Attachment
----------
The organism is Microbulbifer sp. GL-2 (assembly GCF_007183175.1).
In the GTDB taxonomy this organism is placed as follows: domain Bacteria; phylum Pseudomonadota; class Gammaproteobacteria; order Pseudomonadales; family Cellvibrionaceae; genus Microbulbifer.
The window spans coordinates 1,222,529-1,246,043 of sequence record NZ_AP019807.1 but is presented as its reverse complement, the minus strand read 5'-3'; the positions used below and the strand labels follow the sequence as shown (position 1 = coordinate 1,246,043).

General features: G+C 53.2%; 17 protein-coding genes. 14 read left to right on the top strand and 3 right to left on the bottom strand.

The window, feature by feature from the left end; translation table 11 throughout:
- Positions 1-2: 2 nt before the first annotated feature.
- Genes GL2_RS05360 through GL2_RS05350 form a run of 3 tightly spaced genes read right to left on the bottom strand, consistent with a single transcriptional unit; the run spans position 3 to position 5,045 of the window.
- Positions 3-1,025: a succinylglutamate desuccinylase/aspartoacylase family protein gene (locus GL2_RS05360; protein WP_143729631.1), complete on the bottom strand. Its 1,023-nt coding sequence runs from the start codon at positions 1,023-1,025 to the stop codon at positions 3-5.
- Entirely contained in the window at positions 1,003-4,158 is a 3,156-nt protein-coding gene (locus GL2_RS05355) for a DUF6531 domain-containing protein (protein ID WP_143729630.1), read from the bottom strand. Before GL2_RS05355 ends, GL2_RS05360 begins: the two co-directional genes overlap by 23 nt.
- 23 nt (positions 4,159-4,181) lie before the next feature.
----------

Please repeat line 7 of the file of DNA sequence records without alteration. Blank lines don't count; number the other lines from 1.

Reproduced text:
- Genes GL2_RS05360 through GL2_RS05350 form a run of 3 tightly spaced genes read right to left on the bottom strand, consistent with a single transcriptional unit; the run spans position 3 to position 5,045 of the window.